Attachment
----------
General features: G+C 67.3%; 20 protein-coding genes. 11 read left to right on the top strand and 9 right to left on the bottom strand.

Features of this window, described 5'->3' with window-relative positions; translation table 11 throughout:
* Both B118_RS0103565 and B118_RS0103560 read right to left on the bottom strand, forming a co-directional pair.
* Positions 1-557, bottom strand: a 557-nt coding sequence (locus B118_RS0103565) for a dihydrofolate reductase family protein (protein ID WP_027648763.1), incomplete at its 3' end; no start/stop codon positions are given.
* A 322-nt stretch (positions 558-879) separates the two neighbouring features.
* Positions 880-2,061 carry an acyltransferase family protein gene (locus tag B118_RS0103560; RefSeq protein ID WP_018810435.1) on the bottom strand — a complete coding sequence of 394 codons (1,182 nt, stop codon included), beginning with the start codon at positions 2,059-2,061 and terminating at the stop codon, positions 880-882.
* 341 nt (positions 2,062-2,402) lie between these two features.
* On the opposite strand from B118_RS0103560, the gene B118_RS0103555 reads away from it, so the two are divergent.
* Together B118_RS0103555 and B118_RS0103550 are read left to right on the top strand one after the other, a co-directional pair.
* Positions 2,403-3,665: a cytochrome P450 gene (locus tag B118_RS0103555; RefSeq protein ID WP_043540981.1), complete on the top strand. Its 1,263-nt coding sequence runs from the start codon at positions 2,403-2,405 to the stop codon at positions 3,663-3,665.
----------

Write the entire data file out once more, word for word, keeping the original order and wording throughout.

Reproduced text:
General features: G+C 67.3%; 20 protein-coding genes. 11 read left to right on the top strand and 9 right to left on the bottom strand.

Features of this window, described 5'->3' with window-relative positions; translation table 11 throughout:
* Both B118_RS0103565 and B118_RS0103560 read right to left on the bottom strand, forming a co-directional pair.
* Positions 1-557, bottom strand: a 557-nt coding sequence (locus B118_RS0103565) for a dihydrofolate reductase family protein (protein ID WP_027648763.1), incomplete at its 3' end; no start/stop codon positions are given.
* A 322-nt stretch (positions 558-879) separates the two neighbouring features.
* Positions 880-2,061 carry an acyltransferase family protein gene (locus tag B118_RS0103560; RefSeq protein ID WP_018810435.1) on the bottom strand — a complete coding sequence of 394 codons (1,182 nt, stop codon included), beginning with the start codon at positions 2,059-2,061 and terminating at the stop codon, positions 880-882.
* 341 nt (positions 2,062-2,402) lie between these two features.
* On the opposite strand from B118_RS0103560, the gene B118_RS0103555 reads away from it, so the two are divergent.
* Together B118_RS0103555 and B118_RS0103550 are read left to right on the top strand one after the other, a co-directional pair.
* Positions 2,403-3,665: a cytochrome P450 gene (locus tag B118_RS0103555; RefSeq protein ID WP_043540981.1), complete on the top strand. Its 1,263-nt coding sequence runs from the start codon at positions 2,403-2,405 to the stop codon at positions 3,663-3,665.